This brings me to a seldom discussed attribute of disciplined investing. When the market is losing its head in a bubbilicious wave of optimism, it is a badge of honor to underperform. It is this very discipline that causes short-term underperformance (as long as the bubble is raging) to capture long-term performance (once the bubble bursts.)
This is why it's so important to judge managers over a full investment cycle - a bull and a bear market. Often, the hot portfolio managers of the day are hot because they are being reckless and their gains are temporary illusions.
This is further complicated by people's emotional timeframes. Many investors judge their portfolio managers' performance across a 2-to-3-year period. For an underperforming manager, a typical scenario goes like this:
Year 1: Investors are disappointed/irritated Year 2: Investors are mad
Year 3: Investors fire the portfolio manager
Therefore, there is a big mismatch between people's emotional timeframes and an investment era's timeframe, which can last as long as 6 to 9 years. The problem with this myopic view is that active managers will underperform consistently in certain eras. For example, consider a chart of some of the world's best managers' underperformance streaks (chart again from Mr. Vanhaverbeke):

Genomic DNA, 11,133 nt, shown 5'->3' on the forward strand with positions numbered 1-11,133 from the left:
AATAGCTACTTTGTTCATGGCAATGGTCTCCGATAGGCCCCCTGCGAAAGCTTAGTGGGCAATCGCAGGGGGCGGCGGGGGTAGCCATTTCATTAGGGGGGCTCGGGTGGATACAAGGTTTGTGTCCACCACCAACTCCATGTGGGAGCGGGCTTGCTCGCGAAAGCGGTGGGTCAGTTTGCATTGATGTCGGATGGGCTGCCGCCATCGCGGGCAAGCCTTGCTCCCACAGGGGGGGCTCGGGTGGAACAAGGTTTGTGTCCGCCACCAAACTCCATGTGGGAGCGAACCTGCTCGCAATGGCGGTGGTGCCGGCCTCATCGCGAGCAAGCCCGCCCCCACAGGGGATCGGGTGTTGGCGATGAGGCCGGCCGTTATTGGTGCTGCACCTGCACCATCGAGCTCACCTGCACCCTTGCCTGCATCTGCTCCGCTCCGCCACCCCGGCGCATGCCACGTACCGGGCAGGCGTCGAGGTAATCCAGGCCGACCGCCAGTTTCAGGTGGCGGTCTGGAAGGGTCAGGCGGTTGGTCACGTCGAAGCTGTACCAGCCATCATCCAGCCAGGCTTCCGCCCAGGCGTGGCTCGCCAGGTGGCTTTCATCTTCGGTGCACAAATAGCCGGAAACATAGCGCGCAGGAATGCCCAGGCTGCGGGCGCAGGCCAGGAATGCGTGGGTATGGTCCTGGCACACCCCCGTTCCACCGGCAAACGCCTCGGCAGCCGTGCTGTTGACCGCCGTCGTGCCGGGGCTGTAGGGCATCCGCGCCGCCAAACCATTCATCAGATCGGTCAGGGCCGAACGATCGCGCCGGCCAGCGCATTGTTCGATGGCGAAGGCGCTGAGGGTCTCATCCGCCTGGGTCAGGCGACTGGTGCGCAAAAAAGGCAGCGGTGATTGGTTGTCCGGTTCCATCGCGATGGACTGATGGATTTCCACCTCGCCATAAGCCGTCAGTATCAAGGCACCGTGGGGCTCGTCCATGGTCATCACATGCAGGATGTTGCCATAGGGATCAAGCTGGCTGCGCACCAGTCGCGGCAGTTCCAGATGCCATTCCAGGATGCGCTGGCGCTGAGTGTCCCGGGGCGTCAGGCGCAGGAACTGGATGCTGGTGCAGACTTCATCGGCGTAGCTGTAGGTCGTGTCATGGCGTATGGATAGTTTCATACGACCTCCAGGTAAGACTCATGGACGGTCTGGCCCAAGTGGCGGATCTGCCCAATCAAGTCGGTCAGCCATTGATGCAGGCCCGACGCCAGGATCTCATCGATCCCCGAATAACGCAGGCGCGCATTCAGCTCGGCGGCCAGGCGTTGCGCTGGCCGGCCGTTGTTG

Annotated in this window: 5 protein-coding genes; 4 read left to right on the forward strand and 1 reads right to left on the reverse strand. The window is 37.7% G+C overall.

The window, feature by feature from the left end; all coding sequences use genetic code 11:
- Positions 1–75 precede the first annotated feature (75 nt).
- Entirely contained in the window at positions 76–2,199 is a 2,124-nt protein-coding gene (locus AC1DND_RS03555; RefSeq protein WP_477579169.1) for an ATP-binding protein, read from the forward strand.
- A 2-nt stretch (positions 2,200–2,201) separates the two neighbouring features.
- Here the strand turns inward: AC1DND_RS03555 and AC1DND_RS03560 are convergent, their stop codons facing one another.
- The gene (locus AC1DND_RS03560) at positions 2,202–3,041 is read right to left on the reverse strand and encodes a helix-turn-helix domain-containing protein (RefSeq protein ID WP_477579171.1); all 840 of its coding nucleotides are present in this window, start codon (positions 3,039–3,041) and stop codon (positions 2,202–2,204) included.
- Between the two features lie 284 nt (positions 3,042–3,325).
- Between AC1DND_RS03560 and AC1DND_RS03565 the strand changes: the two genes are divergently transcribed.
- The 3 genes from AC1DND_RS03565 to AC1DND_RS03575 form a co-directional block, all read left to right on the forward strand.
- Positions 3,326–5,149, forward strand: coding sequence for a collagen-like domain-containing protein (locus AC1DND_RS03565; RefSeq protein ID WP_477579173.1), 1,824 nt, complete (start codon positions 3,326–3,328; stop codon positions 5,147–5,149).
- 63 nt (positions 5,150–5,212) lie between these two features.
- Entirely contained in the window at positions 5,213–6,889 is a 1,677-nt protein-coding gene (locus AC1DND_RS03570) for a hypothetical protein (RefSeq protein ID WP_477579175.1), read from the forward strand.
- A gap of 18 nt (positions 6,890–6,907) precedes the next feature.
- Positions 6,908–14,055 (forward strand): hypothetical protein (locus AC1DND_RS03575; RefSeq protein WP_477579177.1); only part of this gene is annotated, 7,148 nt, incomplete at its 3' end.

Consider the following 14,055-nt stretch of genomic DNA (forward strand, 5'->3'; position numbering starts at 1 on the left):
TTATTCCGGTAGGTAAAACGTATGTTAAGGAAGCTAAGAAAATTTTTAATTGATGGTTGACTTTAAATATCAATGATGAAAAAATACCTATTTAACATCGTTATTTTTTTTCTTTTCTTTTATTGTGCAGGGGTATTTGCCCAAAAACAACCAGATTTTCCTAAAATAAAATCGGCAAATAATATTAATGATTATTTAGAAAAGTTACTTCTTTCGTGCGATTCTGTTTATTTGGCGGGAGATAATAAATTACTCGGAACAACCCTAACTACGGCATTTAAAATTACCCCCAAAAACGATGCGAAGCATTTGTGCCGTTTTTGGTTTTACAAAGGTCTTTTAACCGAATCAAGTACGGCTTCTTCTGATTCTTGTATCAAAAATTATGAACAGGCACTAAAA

What is striking (and remember that this is a cluster of the very best in the business) is how long some of their droughts last. For example, from 1980 to 2004, Lou Simpson, who managed GEICO's portfolio for Warren Buffett, "produced an average annual gain of 20.3%, compared to 13.5% for the S&P 500. In that time, he had only three negative years, and only four years of less than double-digit returns."4
Yet, he had an entire 10-year period where he underperformed his benchmark (probably the decade ending in 1999.) In fact, most of these legends had 5-to-6-year droughts in performance. Thus, if you use shorter term performance as a primary factor in hiring a manager, you are almost sure to sell them at the wrong time.